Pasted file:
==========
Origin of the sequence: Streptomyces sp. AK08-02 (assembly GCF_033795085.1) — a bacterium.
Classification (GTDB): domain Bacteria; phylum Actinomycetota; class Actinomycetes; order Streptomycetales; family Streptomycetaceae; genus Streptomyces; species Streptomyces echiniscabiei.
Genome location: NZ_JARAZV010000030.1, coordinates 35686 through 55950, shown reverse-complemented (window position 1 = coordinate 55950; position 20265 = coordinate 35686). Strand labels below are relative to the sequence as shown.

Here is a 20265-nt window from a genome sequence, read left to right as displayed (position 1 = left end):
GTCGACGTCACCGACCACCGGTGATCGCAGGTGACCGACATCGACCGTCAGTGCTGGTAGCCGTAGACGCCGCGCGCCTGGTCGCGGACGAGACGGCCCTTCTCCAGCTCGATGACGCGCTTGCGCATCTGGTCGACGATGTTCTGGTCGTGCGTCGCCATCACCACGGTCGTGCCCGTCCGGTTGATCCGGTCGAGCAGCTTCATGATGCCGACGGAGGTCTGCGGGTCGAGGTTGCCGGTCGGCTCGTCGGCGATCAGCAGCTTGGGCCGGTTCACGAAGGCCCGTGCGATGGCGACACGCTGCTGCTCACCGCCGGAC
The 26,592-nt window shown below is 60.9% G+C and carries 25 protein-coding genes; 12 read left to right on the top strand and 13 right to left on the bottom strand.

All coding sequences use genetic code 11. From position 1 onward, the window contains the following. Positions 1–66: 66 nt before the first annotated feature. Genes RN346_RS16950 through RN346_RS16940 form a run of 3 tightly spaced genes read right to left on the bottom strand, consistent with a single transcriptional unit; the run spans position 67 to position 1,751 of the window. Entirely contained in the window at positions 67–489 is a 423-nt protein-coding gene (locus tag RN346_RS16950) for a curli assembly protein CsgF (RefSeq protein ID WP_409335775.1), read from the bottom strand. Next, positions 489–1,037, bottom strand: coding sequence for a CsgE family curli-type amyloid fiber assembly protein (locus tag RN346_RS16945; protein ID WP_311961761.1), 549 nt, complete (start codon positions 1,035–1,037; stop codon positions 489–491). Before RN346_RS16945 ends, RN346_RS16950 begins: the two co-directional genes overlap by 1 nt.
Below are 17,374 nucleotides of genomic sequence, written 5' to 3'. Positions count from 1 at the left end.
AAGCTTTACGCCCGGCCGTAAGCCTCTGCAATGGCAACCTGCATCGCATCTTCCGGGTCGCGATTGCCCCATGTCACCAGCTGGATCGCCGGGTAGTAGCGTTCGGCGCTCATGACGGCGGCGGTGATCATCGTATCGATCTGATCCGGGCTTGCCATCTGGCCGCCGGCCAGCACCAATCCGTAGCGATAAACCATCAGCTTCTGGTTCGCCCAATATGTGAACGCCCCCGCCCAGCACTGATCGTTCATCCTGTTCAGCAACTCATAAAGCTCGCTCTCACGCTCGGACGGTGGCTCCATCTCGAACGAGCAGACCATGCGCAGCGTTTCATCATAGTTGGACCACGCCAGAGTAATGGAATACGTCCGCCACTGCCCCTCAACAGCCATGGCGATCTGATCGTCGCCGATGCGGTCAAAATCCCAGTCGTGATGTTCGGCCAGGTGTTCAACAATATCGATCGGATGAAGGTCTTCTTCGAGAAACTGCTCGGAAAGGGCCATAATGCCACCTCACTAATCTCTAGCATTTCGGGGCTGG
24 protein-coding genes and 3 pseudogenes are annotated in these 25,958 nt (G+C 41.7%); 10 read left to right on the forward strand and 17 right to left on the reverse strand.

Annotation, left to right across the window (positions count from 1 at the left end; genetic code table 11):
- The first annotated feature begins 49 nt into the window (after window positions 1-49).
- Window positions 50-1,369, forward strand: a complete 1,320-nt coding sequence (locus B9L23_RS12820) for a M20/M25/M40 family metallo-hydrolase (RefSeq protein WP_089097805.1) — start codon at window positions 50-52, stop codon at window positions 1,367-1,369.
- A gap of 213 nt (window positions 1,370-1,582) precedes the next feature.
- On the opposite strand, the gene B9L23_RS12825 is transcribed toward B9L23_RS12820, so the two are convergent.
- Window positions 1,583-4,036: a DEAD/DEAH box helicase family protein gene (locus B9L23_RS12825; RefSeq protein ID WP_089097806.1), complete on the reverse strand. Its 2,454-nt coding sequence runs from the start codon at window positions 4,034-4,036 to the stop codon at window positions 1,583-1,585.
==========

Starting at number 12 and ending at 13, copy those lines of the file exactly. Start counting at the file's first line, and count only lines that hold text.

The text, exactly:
- The first annotated feature begins 49 nt into the window (after window positions 1-49).
- Window positions 50-1,369, forward strand: a complete 1,320-nt coding sequence (locus B9L23_RS12820) for a M20/M25/M40 family metallo-hydrolase (RefSeq protein WP_089097805.1) — start codon at window positions 50-52, stop codon at window positions 1,367-1,369.